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PONTIFICAL MISSION SOCIETIES

PROPAGATION OF THE FAITH

The Society for the Propagation of the Faith was founded in 1822 on the initiative of a young French laywomen, Pauline Marie Jaricot. Pauline was committed to increasing awareness of the formation of missionaries in remote areas of the world. 

Pauline Jaricot was born into a wealthy family in Lyon, France in 1799. She could have lived a life of privilege but instead committed herself to raising funds and awareness for the world missions. Pauline appealed to girls who were working in her brother-in-law’s factory to make a contribution of one penny a week to help support abandoned children in China. Others soon joined to help support the missions and in 1822, the Society for the Propagation of the Faith began which grew to become the universal fundraising organisation for all Catholic missions. 
 
Learn more about the Missio projects funded by Propagation of the Faith.

MISSIONARY CHILDREN

The Society of the Holy Childhood - known in Scotland as Missionary Children - was founded in France in 1843 by Bishop Charles de Forbin-Janson who had always
had a keen interest in the missions. He received letters from missionaries in China requesting help to save abandoned babies. Bishop Charles met with Pauline Jaricot for advice on how to raise funds. Pauline gave him the idea to start a children’s charity and so, in 1843, he called upon the children of France to help save the children of China.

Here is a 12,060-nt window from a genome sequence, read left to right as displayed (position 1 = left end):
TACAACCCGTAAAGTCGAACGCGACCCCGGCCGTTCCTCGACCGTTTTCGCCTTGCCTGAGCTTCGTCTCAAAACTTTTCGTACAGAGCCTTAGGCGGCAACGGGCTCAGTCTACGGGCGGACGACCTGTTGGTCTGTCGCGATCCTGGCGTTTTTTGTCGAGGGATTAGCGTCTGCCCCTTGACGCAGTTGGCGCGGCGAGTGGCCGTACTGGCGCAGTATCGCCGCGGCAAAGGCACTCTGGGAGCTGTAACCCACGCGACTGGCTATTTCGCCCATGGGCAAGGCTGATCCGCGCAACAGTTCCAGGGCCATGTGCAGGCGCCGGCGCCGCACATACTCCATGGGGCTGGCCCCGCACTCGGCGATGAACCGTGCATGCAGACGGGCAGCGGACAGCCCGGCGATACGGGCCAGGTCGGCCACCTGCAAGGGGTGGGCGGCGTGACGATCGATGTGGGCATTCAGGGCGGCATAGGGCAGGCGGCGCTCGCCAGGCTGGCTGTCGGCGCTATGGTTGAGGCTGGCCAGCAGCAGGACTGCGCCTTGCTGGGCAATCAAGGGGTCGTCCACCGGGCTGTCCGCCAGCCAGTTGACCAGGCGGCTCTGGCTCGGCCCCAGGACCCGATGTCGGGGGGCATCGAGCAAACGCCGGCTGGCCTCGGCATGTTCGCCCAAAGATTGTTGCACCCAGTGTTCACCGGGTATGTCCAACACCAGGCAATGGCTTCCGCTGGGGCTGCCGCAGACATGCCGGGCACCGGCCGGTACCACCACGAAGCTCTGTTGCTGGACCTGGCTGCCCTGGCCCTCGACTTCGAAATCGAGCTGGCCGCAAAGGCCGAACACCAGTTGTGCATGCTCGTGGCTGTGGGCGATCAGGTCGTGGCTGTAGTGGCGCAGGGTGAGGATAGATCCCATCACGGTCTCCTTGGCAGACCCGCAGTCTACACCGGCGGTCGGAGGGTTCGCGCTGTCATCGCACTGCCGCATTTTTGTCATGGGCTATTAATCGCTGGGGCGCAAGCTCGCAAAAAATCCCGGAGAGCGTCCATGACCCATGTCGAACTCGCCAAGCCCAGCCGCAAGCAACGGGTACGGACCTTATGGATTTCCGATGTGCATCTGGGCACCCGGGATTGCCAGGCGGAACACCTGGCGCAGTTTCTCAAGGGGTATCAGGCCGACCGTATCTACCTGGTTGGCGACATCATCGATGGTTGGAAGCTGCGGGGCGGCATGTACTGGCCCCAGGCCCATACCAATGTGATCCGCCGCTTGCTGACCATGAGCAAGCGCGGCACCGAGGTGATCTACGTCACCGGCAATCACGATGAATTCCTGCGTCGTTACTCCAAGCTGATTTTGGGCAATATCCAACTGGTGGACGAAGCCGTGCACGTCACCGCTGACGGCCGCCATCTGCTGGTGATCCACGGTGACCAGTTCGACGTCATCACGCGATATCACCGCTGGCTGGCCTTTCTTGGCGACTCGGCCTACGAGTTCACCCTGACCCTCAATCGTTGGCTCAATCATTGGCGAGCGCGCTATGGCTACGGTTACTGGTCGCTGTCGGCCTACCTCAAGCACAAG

Bishop Charles asked the children of France to become Missionary Children by saying a Hail Mary every day and giving a small coin every month to help feed children of China. Their motto of 'Children helping Children,' which is still used to this day and their work has spread across 120 countries. Funds raised by school children are directed towards self-help programs involving the building of schools, the provision of health
and nutrition programs and supplying teaching and learning resources.
Children in communities, orphanages, homes for the disabled, refugees, and those living on the streets are assisted by the generosity of children who wish to carry on the work of Bishop Charles.
Learn more about the Missio projects funded by Missionary Children.

ST PETER THE APOSTLE